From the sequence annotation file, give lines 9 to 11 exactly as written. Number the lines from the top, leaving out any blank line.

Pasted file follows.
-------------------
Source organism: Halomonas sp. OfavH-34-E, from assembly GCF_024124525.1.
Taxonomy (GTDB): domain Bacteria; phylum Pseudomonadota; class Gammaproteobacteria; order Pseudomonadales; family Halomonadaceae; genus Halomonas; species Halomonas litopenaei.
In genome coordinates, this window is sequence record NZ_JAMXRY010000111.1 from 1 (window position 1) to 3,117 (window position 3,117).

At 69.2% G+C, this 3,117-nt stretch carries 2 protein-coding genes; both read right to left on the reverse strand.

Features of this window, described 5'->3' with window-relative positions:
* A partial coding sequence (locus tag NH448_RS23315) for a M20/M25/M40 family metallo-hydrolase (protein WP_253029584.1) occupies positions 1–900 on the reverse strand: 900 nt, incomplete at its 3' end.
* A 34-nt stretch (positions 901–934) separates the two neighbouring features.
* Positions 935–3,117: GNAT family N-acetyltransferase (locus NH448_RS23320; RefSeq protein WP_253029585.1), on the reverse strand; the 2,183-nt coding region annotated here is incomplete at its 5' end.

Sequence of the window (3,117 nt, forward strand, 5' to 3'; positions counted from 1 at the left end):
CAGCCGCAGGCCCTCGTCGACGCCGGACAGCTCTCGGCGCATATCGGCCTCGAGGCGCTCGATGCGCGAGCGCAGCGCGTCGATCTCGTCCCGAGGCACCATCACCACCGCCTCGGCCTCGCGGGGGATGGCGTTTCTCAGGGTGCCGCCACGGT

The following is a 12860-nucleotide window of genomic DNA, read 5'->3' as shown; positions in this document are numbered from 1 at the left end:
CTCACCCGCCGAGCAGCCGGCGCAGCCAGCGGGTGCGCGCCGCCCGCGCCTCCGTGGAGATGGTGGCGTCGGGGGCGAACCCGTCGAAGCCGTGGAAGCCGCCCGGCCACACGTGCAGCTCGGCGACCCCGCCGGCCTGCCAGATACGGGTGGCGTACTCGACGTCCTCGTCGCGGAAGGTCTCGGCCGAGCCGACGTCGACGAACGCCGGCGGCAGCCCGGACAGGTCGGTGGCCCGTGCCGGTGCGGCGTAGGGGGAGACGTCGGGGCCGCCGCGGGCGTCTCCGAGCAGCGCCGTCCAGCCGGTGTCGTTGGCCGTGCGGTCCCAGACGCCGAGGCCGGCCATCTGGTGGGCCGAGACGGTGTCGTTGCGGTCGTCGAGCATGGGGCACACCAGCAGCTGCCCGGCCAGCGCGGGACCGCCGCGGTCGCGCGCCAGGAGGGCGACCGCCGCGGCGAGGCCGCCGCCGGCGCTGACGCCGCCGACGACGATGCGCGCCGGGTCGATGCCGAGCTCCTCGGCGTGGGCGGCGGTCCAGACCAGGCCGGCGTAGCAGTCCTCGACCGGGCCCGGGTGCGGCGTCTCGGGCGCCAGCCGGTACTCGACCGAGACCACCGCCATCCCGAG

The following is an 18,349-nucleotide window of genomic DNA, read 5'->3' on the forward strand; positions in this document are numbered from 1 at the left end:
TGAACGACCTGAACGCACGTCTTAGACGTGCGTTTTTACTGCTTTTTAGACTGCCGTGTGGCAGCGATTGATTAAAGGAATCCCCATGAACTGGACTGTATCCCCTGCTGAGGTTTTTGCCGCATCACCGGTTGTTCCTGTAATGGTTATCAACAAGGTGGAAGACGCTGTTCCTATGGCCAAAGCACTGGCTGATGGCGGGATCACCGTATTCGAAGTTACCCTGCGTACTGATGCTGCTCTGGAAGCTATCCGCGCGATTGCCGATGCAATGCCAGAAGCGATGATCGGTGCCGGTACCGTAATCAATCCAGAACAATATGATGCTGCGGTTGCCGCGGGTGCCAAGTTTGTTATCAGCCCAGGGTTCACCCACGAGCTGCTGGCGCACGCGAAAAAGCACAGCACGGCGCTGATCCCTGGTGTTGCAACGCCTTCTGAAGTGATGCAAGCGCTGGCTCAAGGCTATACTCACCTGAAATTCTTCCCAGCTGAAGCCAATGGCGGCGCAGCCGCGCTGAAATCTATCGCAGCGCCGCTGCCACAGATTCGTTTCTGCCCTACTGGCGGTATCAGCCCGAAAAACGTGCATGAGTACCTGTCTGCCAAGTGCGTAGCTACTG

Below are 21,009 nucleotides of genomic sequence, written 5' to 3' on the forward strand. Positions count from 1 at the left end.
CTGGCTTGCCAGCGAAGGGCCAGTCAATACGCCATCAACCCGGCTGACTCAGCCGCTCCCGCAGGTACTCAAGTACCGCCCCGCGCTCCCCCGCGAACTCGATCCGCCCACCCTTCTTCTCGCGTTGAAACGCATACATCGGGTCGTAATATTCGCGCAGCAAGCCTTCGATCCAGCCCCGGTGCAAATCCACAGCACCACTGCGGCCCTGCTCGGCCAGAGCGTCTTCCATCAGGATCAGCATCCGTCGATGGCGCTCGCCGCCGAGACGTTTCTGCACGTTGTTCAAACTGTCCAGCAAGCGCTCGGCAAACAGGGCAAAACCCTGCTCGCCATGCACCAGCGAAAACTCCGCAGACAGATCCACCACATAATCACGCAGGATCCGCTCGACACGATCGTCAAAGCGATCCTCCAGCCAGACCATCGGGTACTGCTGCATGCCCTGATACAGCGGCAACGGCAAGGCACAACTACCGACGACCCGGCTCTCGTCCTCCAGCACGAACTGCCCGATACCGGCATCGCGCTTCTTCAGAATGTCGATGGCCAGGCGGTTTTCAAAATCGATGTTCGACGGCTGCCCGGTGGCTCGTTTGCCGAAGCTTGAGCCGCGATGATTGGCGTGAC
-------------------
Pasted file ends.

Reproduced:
Sequence of the window (3,117 nt, forward strand, 5' to 3'; positions counted from 1 at the left end):
CAGCCGCAGGCCCTCGTCGACGCCGGACAGCTCTCGGCGCATATCGGCCTCGAGGCGCTCGATGCGCGAGCGCAGCGCGTCGATCTCGTCCCGAGGCACCATCACCACCGCCTCGGCCTCGCGGGGGATGGCGTTTCTCAGGGTGCCGCCACGGT

The following is a 12860-nucleotide window of genomic DNA, read 5'->3' as shown; positions in this document are numbered from 1 at the left end: